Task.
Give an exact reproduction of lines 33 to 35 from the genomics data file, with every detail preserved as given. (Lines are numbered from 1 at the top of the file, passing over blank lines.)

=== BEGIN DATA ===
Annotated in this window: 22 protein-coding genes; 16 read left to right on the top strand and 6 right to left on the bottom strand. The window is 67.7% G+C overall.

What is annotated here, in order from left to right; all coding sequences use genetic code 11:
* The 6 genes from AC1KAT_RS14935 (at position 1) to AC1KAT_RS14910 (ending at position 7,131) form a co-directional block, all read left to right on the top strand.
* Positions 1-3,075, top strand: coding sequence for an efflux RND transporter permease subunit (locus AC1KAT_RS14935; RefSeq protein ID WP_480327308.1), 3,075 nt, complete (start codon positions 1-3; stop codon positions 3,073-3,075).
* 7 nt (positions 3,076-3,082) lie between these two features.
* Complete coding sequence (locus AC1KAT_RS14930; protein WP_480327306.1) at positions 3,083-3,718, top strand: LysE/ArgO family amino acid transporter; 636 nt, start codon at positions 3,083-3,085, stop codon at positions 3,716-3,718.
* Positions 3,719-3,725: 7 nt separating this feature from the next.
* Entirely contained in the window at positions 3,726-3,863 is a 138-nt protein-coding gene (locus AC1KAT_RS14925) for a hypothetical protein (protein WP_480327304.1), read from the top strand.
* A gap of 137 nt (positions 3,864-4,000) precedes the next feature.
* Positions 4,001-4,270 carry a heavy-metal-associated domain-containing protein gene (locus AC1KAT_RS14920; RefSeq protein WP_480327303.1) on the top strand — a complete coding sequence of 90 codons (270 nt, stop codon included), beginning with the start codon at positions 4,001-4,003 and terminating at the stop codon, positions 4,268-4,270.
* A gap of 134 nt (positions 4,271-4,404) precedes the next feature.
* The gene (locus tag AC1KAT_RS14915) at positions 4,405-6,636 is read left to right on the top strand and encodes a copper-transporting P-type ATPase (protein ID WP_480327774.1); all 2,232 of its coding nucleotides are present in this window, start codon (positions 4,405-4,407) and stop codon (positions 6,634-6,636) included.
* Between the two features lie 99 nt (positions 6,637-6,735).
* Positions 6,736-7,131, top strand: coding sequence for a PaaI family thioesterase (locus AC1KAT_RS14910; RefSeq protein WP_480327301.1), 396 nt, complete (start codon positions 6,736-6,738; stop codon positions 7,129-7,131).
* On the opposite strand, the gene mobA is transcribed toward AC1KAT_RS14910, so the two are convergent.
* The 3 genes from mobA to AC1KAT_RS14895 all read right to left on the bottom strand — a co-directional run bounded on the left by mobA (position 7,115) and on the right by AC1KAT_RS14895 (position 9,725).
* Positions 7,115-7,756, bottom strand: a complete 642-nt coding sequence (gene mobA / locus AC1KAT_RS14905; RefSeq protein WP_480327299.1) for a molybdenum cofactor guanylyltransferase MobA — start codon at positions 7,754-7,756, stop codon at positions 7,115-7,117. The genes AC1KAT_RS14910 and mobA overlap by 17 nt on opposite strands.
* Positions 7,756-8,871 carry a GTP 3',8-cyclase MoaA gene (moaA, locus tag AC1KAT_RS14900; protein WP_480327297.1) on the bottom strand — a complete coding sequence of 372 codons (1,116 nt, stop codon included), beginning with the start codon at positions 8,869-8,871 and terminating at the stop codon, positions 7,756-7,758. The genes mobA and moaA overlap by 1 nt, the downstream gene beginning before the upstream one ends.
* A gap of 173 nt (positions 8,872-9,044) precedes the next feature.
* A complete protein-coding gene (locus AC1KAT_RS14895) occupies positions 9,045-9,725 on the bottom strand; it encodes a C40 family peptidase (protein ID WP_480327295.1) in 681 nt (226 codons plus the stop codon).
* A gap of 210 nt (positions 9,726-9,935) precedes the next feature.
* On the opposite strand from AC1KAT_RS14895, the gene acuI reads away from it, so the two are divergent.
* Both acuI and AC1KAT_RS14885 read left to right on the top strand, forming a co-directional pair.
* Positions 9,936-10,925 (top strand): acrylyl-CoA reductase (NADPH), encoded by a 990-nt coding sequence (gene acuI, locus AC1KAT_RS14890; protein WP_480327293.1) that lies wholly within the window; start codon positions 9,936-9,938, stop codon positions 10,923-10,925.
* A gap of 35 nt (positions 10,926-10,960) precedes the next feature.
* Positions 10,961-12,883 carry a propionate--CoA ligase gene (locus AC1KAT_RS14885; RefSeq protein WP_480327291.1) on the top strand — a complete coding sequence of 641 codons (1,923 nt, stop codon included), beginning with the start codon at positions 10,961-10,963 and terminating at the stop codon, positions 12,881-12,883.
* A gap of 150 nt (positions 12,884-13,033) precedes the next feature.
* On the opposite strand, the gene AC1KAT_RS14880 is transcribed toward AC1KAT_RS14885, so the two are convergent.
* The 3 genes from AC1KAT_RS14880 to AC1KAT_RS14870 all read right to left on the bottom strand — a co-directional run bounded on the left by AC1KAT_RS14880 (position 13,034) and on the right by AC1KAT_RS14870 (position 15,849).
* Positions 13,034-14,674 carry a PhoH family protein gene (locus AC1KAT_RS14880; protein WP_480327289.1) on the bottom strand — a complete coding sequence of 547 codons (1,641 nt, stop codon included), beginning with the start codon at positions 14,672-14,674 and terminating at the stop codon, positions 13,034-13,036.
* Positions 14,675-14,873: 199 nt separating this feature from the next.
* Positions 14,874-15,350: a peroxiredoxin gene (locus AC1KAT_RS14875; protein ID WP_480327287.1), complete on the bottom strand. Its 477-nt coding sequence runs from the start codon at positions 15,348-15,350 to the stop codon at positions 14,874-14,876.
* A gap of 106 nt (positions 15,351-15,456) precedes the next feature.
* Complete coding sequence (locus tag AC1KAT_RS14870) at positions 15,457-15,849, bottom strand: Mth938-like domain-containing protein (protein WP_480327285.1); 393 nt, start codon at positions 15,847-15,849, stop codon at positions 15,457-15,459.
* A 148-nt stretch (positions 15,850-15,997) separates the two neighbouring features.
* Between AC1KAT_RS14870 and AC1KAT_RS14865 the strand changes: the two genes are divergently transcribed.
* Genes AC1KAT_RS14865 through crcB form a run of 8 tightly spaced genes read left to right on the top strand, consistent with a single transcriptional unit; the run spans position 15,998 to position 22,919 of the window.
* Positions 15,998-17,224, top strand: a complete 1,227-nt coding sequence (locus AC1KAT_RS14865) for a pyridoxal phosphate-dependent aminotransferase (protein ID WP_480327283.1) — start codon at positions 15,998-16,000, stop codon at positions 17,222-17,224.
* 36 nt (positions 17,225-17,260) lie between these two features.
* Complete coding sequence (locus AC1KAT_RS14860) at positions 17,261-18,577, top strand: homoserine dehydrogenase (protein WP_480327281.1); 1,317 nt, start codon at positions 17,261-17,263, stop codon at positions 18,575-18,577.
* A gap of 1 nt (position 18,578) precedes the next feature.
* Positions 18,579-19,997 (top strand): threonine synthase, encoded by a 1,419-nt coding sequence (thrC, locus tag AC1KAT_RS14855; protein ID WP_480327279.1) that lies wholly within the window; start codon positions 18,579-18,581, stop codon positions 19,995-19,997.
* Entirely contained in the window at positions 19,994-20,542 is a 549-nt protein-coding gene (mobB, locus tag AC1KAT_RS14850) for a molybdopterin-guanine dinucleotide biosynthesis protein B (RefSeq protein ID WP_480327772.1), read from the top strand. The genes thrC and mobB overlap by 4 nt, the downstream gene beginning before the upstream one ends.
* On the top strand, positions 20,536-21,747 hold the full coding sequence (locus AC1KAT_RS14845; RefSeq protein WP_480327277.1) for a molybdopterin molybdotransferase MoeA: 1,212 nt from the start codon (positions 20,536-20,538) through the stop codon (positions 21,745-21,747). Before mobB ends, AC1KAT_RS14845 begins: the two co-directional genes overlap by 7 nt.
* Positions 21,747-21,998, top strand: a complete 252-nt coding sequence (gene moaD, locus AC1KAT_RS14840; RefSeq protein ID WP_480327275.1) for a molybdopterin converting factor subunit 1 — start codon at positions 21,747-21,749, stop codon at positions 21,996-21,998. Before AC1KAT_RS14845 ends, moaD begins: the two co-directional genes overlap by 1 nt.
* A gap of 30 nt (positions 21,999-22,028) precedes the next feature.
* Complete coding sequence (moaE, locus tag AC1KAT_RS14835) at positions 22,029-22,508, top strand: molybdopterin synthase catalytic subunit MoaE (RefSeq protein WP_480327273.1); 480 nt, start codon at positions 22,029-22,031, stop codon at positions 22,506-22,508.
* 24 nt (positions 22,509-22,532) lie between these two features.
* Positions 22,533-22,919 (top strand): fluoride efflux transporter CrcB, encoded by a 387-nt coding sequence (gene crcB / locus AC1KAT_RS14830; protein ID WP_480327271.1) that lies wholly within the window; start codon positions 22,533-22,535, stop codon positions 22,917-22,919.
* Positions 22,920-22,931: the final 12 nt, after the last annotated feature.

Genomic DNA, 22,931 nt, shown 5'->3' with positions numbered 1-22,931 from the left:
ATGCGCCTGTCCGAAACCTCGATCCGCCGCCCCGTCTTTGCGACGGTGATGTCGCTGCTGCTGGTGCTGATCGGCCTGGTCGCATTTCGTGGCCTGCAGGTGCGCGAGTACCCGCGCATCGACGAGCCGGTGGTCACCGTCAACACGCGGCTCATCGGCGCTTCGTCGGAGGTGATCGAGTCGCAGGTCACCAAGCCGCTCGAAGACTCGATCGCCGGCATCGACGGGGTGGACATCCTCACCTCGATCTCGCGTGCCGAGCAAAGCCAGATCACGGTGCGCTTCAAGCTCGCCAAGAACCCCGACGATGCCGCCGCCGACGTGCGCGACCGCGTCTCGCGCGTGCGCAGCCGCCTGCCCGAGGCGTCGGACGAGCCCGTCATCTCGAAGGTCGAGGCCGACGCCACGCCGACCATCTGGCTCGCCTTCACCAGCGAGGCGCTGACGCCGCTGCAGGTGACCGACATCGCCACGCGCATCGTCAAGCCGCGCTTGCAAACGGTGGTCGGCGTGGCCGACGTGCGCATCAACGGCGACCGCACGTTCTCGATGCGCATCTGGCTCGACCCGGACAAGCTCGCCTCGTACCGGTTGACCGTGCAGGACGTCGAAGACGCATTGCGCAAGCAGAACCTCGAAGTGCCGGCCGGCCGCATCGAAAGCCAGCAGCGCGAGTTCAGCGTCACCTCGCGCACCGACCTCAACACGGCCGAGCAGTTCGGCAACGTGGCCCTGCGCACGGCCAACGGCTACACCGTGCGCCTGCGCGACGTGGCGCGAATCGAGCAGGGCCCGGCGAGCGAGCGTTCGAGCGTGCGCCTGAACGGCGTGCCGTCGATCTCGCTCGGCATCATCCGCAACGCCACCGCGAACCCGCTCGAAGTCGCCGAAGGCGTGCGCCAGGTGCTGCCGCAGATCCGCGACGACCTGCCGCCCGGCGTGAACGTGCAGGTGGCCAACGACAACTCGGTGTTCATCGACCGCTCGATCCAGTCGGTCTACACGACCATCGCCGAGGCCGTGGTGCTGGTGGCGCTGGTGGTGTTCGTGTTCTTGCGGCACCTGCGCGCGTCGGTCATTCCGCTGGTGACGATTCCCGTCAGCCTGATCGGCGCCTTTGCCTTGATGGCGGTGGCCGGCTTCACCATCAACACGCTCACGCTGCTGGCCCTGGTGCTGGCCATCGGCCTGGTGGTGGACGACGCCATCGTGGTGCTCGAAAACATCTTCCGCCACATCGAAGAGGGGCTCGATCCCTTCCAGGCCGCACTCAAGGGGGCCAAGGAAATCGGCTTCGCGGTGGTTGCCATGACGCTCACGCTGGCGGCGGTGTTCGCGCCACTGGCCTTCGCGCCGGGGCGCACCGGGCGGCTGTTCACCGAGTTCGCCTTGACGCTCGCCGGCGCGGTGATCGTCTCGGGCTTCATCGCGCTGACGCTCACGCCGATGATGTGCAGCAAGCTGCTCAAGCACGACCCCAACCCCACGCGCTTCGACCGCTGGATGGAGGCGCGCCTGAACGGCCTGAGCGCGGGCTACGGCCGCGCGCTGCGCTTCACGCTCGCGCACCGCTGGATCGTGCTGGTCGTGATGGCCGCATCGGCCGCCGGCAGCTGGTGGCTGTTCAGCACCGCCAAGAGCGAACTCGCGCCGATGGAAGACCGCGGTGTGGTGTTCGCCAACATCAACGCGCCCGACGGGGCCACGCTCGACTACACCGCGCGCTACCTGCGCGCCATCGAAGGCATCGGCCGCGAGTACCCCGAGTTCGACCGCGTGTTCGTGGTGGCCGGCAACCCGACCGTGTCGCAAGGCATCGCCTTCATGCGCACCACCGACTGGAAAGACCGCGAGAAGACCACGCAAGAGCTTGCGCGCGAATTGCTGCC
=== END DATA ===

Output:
* A gap of 106 nt (positions 15,351-15,456) precedes the next feature.
* Complete coding sequence (locus tag AC1KAT_RS14870) at positions 15,457-15,849, bottom strand: Mth938-like domain-containing protein (protein WP_480327285.1); 393 nt, start codon at positions 15,847-15,849, stop codon at positions 15,457-15,459.
* A 148-nt stretch (positions 15,850-15,997) separates the two neighbouring features.